The Lighthouse Keeper’s Lantern Pane Duties
Looking back through lighthouse history, you might say that keepers were very good at cleaning windows. Maybe not by choice, but duty called nonetheless. When it came to the panes of a lantern, keepers were instructed to diligently remove any dirt, soot, condensation, frost, ice or drift snow that might accumulate upon the surface of the glass during the light’s hours of operation. This included both the interior and exterior panes.
According to the 1870 United States Light-House Board Instructions and Directions to Guide Light-House Keepers and Others Belonging to the Light-House Establishment, “The plate glass of the lantern must be kept at all times during the exhibition of the lights entirely free from dampness or moisture by frequently wiping it off both outside and inside with clean, dry towels.”
The instructions went on to say, “During stormy and thick weather light-keepers are required to give their whole time and constant attention to the lights in their charge; to keep the flames at their greatest attainable height, burning brightly and steadily, and the lantern-glass free inside and outside of moisture. During heavy gales of wind, snow, rain, and hail storms, the lights must never be left unattended by a keeper.”
Under no circumstance could the guiding beams shining forth from a lighthouse be reduced in intensity, or worse, altogether obstructed, by such impediments. No matter the hour of the day or the fierceness of the elements, keepers were required to venture outside onto narrow, wind-swept galleries numerous times during a single weather event to clear the panes. Few keeper duties proved to be more dangerous.
The mere act of walking around a circular gallery into the face of a furious gale could be physically challenging at best, and hazardous to one’s safety at worst. The threat of being swept off the lantern gallery was very real when the wind was blowing great guns.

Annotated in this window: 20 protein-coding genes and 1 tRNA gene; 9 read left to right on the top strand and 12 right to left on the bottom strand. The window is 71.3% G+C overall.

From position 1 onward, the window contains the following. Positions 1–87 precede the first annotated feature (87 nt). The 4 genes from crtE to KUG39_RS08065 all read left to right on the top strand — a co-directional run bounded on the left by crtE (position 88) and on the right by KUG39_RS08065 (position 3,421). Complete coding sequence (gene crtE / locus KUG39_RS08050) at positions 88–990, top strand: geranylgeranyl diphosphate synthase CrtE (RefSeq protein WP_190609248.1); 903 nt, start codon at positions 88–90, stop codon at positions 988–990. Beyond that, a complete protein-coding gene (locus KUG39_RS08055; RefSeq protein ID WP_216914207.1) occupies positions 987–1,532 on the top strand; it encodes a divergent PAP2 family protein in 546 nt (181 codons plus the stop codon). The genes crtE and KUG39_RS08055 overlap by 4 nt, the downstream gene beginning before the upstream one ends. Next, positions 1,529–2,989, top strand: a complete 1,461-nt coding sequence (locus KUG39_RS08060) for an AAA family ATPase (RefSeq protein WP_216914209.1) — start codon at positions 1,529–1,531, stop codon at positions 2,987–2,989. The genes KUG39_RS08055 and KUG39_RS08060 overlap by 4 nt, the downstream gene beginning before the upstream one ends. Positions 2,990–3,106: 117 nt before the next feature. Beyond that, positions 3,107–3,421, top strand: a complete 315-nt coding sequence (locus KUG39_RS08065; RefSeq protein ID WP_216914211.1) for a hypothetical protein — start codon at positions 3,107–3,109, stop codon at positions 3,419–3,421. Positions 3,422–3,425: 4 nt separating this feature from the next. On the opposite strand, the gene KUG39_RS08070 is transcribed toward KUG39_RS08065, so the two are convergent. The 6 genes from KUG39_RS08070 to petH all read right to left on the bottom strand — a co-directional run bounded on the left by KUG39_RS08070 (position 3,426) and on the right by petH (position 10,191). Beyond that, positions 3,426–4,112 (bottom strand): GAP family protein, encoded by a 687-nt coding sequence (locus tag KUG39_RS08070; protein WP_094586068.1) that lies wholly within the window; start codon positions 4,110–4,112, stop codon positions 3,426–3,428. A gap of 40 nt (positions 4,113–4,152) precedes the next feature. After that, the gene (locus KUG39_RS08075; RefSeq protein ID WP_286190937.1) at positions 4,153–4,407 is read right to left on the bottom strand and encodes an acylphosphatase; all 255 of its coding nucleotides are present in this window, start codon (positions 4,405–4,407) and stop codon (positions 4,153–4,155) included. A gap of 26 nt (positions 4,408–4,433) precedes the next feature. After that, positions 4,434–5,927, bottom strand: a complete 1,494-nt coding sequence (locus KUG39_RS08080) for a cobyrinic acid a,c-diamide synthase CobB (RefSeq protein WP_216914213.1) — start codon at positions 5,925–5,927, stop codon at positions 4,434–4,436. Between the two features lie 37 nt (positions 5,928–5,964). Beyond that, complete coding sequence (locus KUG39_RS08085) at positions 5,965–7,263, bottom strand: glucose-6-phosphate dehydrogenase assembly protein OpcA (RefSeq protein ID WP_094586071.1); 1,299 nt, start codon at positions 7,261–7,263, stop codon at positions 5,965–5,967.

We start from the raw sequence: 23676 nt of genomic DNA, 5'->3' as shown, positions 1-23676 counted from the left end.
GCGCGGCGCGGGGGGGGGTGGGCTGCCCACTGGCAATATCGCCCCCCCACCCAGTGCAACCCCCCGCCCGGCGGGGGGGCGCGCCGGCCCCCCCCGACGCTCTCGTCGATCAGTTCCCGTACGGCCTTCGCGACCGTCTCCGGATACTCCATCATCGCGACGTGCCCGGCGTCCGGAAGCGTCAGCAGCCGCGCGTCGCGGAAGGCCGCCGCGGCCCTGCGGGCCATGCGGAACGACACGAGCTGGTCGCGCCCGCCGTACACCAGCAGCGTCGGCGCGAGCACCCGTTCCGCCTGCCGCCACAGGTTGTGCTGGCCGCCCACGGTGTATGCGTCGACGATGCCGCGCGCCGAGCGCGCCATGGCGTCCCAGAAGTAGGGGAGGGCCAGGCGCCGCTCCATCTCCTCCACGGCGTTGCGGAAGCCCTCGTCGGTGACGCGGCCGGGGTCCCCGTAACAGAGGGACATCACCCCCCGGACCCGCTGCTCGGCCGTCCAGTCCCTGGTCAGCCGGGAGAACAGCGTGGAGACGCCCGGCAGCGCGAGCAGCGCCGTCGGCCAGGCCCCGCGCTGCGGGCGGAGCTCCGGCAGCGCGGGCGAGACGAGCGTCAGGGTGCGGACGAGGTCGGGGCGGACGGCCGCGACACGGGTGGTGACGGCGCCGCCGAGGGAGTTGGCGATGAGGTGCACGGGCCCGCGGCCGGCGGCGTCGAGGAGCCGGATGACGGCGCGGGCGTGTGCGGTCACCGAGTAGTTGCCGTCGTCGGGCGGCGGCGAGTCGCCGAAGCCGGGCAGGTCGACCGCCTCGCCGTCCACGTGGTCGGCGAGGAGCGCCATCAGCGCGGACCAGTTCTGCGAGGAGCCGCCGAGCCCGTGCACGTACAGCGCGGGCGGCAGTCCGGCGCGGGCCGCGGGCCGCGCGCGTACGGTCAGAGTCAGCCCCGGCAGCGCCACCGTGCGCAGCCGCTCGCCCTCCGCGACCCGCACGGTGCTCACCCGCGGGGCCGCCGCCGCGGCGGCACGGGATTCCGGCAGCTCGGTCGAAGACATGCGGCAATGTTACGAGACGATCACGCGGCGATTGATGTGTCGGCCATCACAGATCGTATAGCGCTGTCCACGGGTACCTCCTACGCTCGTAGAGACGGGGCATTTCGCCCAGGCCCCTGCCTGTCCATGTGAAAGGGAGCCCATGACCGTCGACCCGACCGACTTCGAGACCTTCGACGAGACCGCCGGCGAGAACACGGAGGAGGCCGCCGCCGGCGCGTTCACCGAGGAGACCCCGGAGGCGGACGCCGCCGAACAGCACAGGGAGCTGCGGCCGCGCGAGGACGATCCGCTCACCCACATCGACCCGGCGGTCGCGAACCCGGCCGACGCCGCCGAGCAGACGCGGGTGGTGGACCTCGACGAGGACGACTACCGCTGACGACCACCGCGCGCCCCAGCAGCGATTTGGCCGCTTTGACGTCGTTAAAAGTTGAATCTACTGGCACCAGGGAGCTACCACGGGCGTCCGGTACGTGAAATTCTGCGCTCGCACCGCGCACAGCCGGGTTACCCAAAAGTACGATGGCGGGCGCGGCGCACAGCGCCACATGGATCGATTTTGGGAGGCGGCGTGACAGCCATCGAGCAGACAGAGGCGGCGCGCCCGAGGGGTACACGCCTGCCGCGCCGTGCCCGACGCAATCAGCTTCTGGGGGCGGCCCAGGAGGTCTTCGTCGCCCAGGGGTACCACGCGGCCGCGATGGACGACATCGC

With one hand strongly gripping the gallery railing and the other trying to maintain a firm hold on the glass-cleaning tool of choice, the keeper would pull himself along with great exertion until he arrived at the windward lantern panes.
Typically during a raging snowstorm, three or four lantern panes on the windward side were the ones most adversely impacted by accumulating snow. To properly remove the snow from the entirety of the glass surfaces, keepers would often need to boost themselves up onto the icy gallery railing to reach the upper parts of the panes. Even if the lantern had hand-holds to grab, this action required every ounce of caution, strength and guts as a pitiless wind galloped by the lighthouse unrestrained.
No sooner would the keeper sweep away the obstructing snow or ice and retreat to the protective confines of the lantern, the frigid impediments would begin gathering in blanket-like fashion once more. Blizzards had to be the most taxing of times for keepers trying to maintain a clear path for the light to shine seaward.
Light stations with more than one keeper often fared better than stations with one keeper during such stormy times. Under the heading of “Cleaning the snow, ice, frost &c., from the plate-glass” in the 1870 instructions, the Light-House Board stated, “For the more effectual removal of snow, ice frost and wet from the plate-glass of the lantern, which may have accumulated in the day, during the winter period, from October 1 to March 31, two keepers must go and remain on watch throughout the first hour, from half an hour before until half an hour after sunset, one to perform all the duties connected with the apparatus, lighting the lamp, regulating the height of the flame, the damper and ventilation; the other to remove the apparatus cover, take down the lantern curtains, and return the oil carriers and other utensils to their proper places, &c.”